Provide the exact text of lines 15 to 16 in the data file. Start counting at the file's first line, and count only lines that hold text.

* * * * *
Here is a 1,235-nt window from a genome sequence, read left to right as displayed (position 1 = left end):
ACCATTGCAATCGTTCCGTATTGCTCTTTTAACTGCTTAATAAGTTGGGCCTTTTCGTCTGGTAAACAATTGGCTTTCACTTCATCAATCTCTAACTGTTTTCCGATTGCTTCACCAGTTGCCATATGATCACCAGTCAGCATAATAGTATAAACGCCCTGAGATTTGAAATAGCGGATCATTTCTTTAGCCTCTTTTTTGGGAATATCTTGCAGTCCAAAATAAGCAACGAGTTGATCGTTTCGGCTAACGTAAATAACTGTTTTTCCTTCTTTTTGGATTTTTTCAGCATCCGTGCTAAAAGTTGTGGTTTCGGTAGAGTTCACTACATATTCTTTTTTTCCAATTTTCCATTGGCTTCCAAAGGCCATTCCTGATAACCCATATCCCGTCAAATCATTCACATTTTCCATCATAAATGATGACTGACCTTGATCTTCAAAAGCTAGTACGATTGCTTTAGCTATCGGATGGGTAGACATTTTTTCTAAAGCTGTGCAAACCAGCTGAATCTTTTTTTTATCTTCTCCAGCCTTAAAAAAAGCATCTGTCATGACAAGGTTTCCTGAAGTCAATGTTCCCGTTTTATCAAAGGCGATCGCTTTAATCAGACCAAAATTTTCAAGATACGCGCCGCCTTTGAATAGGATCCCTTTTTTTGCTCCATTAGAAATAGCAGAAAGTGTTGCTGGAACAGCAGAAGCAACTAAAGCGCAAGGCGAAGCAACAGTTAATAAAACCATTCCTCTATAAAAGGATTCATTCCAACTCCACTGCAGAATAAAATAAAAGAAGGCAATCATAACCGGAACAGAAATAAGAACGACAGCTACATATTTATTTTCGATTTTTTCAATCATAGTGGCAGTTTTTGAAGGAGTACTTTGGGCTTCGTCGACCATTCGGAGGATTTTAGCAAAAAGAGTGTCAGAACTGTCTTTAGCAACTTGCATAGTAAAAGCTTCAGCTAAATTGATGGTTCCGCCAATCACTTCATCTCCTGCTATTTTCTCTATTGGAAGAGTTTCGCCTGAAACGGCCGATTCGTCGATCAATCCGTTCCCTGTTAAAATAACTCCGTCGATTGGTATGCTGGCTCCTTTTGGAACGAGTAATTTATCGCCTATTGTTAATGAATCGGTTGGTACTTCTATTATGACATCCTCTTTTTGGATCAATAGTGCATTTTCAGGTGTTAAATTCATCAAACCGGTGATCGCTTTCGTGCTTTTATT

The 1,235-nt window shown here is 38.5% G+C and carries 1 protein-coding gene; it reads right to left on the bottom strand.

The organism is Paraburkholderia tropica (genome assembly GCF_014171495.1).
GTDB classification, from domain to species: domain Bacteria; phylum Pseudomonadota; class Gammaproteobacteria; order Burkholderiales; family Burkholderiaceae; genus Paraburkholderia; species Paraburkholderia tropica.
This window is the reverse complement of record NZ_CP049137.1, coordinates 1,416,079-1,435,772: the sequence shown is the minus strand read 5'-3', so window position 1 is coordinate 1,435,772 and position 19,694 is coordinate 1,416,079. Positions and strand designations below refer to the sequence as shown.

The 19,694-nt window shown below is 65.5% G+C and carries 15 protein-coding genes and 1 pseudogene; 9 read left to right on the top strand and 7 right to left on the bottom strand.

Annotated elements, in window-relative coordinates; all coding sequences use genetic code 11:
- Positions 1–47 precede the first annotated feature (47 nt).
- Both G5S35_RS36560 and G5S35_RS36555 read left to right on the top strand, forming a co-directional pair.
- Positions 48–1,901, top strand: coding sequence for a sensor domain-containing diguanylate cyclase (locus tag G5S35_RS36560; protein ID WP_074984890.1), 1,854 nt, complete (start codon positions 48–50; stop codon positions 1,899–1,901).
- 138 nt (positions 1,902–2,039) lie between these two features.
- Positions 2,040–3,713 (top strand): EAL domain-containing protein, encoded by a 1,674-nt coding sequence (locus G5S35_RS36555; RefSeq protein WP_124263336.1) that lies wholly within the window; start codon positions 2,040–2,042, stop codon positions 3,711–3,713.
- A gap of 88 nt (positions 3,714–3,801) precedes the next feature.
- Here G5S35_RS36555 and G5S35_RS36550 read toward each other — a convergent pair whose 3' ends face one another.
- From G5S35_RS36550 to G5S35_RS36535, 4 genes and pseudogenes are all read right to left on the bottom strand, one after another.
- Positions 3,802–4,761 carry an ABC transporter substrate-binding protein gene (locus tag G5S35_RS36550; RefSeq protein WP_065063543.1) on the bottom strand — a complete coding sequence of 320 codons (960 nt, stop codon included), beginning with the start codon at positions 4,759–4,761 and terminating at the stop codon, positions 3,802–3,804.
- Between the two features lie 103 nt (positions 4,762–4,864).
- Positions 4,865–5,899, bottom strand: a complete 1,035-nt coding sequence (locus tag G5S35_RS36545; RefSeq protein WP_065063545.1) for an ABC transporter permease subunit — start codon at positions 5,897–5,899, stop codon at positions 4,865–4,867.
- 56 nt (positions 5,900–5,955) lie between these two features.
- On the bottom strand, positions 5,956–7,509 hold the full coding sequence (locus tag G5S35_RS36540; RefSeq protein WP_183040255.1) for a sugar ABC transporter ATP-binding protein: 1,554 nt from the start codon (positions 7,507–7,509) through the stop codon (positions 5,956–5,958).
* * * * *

- Here G5S35_RS36555 and G5S35_RS36550 read toward each other — a convergent pair whose 3' ends face one another.
- From G5S35_RS36550 to G5S35_RS36535, 4 genes and pseudogenes are all read right to left on the bottom strand, one after another.